Filed Under: Food Police Trial Lawyers

Caution: Food Police Employ Precautionary Principle

Food cops who think your weight is their business are bent on slimming Americans down by any means necessary. That includes happily ignoring such commonplaces as evidence, logic, and common sense. Reaching deep into their toolbox to hammer companies that advertise food to children, they’re now invoking the “precautionary principle” — a bizarre theory that insists everything should be banned until it’s proved absolutely safe.

Susan Linn, two-time speaker at the obesity-lawsuit-pushing Public Health Advocacy Institute (PHAI) and dedicated opponent of all forms of advertising, recently told Obesity Policy Report: “I think that we need to take a leaf from the environmental movement and think about the precautionary principle.” As Wellesley professor Robert Paarlberg has noted in The Wall Street Journal, the precautionary principle insists that:

…powerful new technologies should be kept under wraps until tested for unexpected or unknown risks as well. Never mind that testing for something unknown is logically impossible (the only way to avoid a completely unknown risk is never to do anything for the first time).

It’s not terribly surprising that activists who want to ban all advertising to children would rely on the precautionary principle. After all, there’s no evidence that food advertising causes childhood obesity. In February, the Kaiser Family Foundation released an exhaustive analysis of the subject that purportedly found a link between food advertising and childhood obesity. The only problem: Not one out of forty studies examined by the Foundation could actually make this conclusion. In fact, Kaiser admitted that television watching might not cause obesity at all, saying: “Being obese may cause children to engage in more sedentary (and isolated) activities, including watching more television.” Even Kelly “Big Brother” Brownell admits “there is only circumstantial evidence that the ads cause poor eating.”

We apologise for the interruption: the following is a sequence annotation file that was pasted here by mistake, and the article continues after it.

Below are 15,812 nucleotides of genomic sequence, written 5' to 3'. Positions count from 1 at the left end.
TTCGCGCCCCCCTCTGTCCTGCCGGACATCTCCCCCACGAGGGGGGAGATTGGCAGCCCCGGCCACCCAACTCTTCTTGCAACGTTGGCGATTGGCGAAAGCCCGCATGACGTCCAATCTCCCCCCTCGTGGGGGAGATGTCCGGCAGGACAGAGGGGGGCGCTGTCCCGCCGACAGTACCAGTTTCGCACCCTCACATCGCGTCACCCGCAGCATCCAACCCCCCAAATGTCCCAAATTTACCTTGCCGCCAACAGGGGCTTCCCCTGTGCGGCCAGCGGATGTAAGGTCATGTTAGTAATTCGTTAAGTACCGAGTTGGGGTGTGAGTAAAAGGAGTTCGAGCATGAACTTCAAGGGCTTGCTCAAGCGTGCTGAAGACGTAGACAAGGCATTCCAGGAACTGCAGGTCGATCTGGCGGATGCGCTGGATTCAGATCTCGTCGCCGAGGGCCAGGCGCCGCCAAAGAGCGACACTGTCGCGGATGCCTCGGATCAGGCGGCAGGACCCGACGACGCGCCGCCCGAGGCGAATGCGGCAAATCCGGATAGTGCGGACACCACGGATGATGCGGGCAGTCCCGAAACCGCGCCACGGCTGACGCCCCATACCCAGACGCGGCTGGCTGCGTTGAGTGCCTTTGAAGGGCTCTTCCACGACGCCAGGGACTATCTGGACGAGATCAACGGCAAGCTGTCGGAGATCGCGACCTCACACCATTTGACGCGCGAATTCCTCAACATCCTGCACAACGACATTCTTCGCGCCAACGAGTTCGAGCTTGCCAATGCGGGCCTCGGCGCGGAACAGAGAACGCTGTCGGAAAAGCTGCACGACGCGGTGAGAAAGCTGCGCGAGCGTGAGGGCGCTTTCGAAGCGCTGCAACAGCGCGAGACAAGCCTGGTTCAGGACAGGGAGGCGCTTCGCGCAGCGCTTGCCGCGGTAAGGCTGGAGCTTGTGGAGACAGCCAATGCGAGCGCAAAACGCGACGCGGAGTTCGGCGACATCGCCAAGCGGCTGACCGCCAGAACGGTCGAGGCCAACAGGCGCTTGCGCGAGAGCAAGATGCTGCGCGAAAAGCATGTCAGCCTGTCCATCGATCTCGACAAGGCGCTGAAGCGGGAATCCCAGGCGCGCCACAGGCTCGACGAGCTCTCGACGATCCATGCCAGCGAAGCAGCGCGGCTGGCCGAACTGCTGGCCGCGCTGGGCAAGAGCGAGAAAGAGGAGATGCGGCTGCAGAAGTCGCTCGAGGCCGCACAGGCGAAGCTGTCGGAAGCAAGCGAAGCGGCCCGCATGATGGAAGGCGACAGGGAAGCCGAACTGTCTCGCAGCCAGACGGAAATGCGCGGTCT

Of course, evidence has never been Linn’s strong suit. She complained at PHAI’s 2003 conference: “Rampant commercialism, in and of itself, is unhealthful, and the food industry contributed to that.” Linn has dedicated herself to complaining about marketing to young children — though that doesn’t stop the “ventriloquist/psychologist” from using puppets to get across her anti-corporate ideology. She’s also worked with Ralph Nader’s Commercial Alert for at least five years.

Linn would do well to listen to former Federal Trade Commission chairman Timothy Muris, who points out: “Today’s kids actually watch less television than previous generations and have many more commercial-free choices.” And while Linn complains that ads “contribute to family stress and the food children ask for,” Muris states what every parent knows: “There’s lots of things government can do, but I don’t think government can prevent children from nagging their parents.”

Recognizing that physical activity levels are far more important than advertising, Muris noted: “Our dogs and cats are fat and it’s not because they’re watching too much advertising.” He went on to insist:

A ban on advertising is impractical, ineffective, and illegal … It’s impractical because, although kids see many food ads on children’s programming, most ads they see air on programs that are not directed to them. The FTC’s 1978 proposal to ban advertising on programs for which young children comprised at least 30% of the audience would have affected only one program — the now iconic “Captain Kangaroo.”

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